Will Rising Rates Upend Your Bond Fund?

Should you be preparing now for the inevitable rise in interest rates?

A vintage financial bond.
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The risk with short maturities, though, is that interest rates don't rise and you get stuck with lower-yielding assets than you could have had otherwise.

There are other approaches, though. TIPs funds—for Treasury Inflation-Protected Securities—offer partial defense. They adjust for inflation, which tends to rise when interest rates do. The risk: In a period of deflation—like we had for a few months in 2009—the issuers suspend distributions. Also, rising inflation is not necessarily the same as rising interest rates, though one tends to accompany the other.

"We could be in an environment where rates are going up but there is no increase in inflation," notes Nathan Rowader, director of investments at Forward Management, which manages about $5.5 billion. "In that scenario, TIPS don't work as well."

You might also be tempted by floating-rate ETFs, like the PowerShares Senior Loan Portfolio (BKLN). It tracks a portfolio of senior bank loans—secured, variable-rate debt instruments issued by financial institutions that rate below investment grade. Bank loans are in favor when the market thinks rates will rise.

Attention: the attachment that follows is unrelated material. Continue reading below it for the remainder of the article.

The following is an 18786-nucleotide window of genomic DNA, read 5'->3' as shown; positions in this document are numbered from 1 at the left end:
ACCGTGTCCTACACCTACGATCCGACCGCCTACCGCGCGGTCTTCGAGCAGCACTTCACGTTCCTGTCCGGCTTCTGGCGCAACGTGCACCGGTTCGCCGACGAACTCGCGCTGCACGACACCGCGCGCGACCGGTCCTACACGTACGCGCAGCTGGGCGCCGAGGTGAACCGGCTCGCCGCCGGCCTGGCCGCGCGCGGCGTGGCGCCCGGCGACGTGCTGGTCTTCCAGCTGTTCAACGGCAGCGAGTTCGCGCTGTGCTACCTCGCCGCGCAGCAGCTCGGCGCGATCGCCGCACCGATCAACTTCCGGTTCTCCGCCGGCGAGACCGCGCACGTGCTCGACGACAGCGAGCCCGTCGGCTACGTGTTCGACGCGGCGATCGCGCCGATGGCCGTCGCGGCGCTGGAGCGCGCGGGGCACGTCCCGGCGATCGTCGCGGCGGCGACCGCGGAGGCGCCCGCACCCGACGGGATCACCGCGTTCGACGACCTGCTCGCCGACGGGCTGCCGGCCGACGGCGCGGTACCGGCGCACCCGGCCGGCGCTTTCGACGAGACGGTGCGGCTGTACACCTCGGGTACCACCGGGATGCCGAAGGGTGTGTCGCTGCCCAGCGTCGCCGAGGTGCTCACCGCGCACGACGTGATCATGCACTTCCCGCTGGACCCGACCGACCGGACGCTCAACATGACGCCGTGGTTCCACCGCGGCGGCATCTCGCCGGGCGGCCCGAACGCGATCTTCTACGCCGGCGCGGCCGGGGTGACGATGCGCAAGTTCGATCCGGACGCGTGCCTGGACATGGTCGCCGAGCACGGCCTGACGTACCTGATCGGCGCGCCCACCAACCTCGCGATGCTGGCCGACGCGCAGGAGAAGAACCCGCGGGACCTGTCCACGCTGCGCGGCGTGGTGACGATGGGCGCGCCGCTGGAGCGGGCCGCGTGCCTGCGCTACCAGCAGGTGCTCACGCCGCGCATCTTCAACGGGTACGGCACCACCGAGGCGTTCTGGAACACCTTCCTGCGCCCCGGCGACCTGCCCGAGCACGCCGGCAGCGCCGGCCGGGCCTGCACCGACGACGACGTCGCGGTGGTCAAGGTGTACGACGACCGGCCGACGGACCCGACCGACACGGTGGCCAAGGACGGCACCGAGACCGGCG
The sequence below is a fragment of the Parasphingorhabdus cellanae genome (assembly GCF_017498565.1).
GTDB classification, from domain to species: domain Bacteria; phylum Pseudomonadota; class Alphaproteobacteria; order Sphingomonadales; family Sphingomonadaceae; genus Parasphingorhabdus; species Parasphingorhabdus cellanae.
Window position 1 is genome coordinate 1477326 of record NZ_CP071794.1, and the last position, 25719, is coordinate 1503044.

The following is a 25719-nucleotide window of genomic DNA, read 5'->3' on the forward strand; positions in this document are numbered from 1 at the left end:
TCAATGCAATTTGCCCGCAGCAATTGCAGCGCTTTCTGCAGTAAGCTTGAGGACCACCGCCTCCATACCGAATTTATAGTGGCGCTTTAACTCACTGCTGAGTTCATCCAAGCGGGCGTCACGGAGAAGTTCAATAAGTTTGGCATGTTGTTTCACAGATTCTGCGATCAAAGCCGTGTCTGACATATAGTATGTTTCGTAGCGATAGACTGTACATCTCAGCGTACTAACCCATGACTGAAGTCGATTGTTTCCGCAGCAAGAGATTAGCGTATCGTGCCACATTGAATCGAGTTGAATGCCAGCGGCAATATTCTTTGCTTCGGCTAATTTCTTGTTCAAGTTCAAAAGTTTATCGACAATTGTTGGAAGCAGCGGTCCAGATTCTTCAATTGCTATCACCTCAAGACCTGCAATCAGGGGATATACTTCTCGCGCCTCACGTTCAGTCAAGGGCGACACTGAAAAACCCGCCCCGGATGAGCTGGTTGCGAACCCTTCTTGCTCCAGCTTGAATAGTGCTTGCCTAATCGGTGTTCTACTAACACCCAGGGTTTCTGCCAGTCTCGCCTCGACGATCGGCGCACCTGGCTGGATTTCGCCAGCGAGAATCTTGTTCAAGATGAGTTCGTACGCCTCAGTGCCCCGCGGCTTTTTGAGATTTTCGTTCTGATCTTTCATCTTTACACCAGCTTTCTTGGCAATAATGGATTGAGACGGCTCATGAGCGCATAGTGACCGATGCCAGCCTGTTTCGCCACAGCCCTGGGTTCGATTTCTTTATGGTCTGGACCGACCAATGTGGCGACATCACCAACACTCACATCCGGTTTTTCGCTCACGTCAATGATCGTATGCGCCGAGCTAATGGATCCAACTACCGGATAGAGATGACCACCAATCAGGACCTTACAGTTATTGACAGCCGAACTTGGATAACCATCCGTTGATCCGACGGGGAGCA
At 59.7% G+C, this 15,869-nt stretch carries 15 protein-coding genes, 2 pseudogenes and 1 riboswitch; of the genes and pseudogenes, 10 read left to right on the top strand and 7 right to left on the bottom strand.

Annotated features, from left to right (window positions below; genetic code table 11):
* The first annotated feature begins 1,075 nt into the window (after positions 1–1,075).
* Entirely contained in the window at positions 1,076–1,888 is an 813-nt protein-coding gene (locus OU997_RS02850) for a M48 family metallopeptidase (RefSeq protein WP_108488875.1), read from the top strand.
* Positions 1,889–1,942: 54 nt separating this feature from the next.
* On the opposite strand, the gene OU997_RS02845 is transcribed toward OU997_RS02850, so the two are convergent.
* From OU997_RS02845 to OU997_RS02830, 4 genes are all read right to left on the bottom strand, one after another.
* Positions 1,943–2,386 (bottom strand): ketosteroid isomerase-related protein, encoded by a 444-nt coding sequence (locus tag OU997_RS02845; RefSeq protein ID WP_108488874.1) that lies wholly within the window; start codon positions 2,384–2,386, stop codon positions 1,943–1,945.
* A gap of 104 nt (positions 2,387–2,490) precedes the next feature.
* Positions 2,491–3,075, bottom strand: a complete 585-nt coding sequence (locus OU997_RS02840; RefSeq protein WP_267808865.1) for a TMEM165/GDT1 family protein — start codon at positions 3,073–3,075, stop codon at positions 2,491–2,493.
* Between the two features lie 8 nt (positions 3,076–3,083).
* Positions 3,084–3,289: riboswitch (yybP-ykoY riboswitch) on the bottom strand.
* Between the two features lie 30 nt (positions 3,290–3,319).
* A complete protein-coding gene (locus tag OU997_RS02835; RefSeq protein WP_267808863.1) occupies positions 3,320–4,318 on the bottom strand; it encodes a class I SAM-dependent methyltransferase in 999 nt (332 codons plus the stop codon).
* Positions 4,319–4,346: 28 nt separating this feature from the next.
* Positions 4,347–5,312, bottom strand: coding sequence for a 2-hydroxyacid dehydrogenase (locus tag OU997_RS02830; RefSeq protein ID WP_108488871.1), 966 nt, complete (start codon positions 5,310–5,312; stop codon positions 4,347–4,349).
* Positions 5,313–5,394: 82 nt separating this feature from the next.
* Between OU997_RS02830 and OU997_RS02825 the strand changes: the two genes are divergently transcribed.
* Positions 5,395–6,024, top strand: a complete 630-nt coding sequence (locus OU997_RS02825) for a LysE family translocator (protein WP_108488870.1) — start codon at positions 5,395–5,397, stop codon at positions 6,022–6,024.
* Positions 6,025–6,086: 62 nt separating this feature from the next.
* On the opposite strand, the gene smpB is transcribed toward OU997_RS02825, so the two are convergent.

But, notes Rowader: "It's almost the exact opposite [of TIPS]. You get better protection from [rising] rates but if you have inflation, you might not get as much protection from those funds."

Should you consider junk bonds? They're less sensitive to rate changes, notes Rowader, because issuers have collateral that appreciates amid inflation, not incidentally reducing credit risk (the risk of default). Indeed, junk-bond ETFs like iShares iBoxx $ High Yield Corporate Bond (HYG) and JNK did rather well during a period of rising rates two years ago.

[See High-Yield Bonds Hit a Few Bumps, But Still Appeal to Risk-Takers.]

"I think a lot of individual investors—you can see it in fund flows—are moving toward passive high-yield options like junk or long-dated corporate bonds because they want the yield," says Rowader. "But I think they're ignoring the risk of the extra duration and the credit risk that comes with that."

If you're really feeling adventurous, you can buy funds that short bonds or try to double or triple their performance. "An investor could look at those, but we would by no means go anywhere near any sort of leveraged ETF," says Hickey. "Historically they've done a terrible job of tracking the indices they're supposed to track."

Or you could just bail on bonds altogether and dive into equities for the long term. "What we generally suggest is, given the low yields, you almost have a better risk/reward in high-quality equities or equity ETFs," says Hickey.

To be sure, most investors would be ill-advised to try any of these strategies on their own. There's a reason we hire fund managers, even if some of them seem overpaid at times.

"It's very hard to predict when interest rates are going to change," says Rowader. "If you have a good fund manager that has the flexibility to allocate across different asset classes to get income, you're going to be getting some extra teeth in determining when it's best to make those changes."